A refreshed plan coupled with the right mind-set can maximise the opportunity of the low-carbon transition.
15 November 2017
Future energy trends: how will innovation and disruption help us manage the transition to a secure, affordable and low-carbon economy?
Following the release of the highly anticipated Clean Growth Strategy, the CBI invited Claire Perry MP, Minister of State for Climate Change and Industry, to speak at its Energy and Climate Change Network event, setting out her views on the role of innovation and disruption in meeting carbon targets.
The CBI made clear in its 2017 report, Stepping up to the challenge, that to deliver a successful low-carbon transition, a long-term plan that gives business the confidence to invest and innovate is key. Business has been clear that with the right plan, there is also the opportunity to deliver a thriving low-carbon economy, that boosts prosperity across the UK, and creates a global competitive advantage in low-carbon goods and services.
With the release of the Clean Growth Strategy, providing some clarity on the government’s plans for decarbonisation, the CBI invited Claire Perry MP to speak at its Energy and Climate Change Network event on the role of innovation and disruption in helping the UK manage the transition to a secure, affordable and low-carbon economy.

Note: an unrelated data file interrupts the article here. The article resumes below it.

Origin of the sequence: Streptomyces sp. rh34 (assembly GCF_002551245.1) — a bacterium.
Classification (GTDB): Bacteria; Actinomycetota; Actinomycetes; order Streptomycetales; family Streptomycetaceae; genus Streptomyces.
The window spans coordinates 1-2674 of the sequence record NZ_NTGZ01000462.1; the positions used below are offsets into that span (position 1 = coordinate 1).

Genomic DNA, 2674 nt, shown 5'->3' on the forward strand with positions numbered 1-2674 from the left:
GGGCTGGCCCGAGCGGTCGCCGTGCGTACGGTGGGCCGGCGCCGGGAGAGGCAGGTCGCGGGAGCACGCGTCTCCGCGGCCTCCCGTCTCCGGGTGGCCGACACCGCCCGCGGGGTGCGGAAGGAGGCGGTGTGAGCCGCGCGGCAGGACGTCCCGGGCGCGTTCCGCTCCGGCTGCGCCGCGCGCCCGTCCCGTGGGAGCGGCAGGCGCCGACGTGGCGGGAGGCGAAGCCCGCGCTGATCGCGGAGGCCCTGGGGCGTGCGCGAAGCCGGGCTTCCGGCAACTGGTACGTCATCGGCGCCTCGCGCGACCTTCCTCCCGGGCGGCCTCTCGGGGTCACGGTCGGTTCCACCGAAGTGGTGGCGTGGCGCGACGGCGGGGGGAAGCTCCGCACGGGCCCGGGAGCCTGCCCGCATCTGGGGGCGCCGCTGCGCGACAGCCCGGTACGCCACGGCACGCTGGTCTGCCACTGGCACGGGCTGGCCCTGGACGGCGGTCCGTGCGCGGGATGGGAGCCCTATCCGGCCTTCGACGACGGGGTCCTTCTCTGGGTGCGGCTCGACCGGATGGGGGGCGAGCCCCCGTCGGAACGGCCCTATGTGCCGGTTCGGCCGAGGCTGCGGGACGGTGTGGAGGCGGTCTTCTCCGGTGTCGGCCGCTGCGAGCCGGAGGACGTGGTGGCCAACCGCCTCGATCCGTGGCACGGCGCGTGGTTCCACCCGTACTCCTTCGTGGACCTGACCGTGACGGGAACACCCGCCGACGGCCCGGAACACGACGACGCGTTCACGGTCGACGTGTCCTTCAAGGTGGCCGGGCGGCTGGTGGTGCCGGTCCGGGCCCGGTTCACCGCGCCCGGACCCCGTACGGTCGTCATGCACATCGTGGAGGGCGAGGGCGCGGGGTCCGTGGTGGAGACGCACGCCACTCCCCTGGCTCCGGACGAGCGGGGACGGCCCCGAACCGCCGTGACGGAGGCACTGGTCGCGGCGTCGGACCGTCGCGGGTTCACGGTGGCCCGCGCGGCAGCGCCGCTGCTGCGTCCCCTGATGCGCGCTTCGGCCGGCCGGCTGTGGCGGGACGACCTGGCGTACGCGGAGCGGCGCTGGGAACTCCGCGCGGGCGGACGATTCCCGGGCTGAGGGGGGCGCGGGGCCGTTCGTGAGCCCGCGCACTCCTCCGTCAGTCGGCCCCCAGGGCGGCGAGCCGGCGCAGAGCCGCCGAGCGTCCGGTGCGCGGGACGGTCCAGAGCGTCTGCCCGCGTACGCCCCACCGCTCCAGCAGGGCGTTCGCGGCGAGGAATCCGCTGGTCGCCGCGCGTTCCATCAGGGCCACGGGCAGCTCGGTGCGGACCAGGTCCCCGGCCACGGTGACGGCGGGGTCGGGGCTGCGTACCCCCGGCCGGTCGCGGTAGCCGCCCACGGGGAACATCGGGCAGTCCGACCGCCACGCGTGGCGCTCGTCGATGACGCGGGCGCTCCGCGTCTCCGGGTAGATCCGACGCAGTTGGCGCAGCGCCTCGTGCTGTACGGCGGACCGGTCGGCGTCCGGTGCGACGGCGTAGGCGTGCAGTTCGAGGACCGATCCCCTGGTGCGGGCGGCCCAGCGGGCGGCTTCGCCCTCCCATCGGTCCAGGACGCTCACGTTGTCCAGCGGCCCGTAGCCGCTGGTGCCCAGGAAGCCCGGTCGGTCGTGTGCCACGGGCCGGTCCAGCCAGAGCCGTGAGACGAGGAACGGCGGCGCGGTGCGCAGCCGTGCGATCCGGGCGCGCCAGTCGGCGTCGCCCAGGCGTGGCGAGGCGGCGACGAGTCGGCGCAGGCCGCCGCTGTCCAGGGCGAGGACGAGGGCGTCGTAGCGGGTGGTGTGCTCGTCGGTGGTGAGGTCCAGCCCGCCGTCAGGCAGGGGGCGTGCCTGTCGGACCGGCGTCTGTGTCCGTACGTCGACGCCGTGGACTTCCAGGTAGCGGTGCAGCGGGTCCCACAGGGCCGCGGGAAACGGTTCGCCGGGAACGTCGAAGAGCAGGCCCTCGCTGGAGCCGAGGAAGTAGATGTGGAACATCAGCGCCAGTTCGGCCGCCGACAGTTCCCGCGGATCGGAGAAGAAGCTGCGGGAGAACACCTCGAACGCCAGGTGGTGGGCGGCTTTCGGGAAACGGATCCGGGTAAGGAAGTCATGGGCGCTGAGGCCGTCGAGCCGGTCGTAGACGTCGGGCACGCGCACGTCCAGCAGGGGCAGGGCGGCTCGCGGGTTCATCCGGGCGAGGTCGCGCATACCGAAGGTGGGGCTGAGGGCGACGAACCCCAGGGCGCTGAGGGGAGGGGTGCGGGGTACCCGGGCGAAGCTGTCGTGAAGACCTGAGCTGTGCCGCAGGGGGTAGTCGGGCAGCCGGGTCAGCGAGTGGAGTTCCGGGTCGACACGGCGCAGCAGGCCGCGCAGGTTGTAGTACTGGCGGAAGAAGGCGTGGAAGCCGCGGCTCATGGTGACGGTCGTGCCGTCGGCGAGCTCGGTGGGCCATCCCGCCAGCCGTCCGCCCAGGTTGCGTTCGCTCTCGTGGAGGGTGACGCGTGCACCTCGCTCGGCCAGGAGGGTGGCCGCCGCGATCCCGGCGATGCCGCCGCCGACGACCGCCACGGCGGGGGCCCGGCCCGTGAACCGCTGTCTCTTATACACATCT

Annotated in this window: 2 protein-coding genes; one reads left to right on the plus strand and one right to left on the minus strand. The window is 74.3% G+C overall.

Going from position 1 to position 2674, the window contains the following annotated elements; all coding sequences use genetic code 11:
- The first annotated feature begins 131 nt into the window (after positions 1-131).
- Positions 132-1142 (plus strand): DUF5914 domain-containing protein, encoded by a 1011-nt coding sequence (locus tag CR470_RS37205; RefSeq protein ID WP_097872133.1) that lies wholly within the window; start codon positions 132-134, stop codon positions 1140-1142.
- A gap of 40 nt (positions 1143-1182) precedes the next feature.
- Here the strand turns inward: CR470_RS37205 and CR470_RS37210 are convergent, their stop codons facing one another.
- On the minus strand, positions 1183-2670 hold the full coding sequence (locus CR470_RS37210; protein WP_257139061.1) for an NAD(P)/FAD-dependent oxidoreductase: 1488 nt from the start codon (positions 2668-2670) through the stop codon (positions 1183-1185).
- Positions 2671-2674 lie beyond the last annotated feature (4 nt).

The Minister opened the event by reiterating the commitment within government to meet the UK’s stretching carbon targets, outlining several key points within the strategy as the means to do so. This included the newly launched Green Finance Taskforce, which would provide recommendations within the next six months on unlocking private investment, and the role for government in supporting the acceleration of this investment. Additionally, the Minister pointed to the focus on innovation within the strategy, where £2.5 billion worth of funding has been allocated between 2015 and 2021.
The Minister stated that the government was looking to give business long term certainty, and wanted to develop a strong partnership between the two that provides continuity beyond political cycles. The Industrial Strategy is a key means to do this.
Businesses made clear their commitment to delivering a low-carbon economy and reiterated the need to ensure there is robust policy underpinning the government’s ambition. This is particularly the case where more heavy lifting is needed, such as energy efficiency and heat. Ensuring the Strategy, and subsequent consultations turn into clear actions will be key to this.
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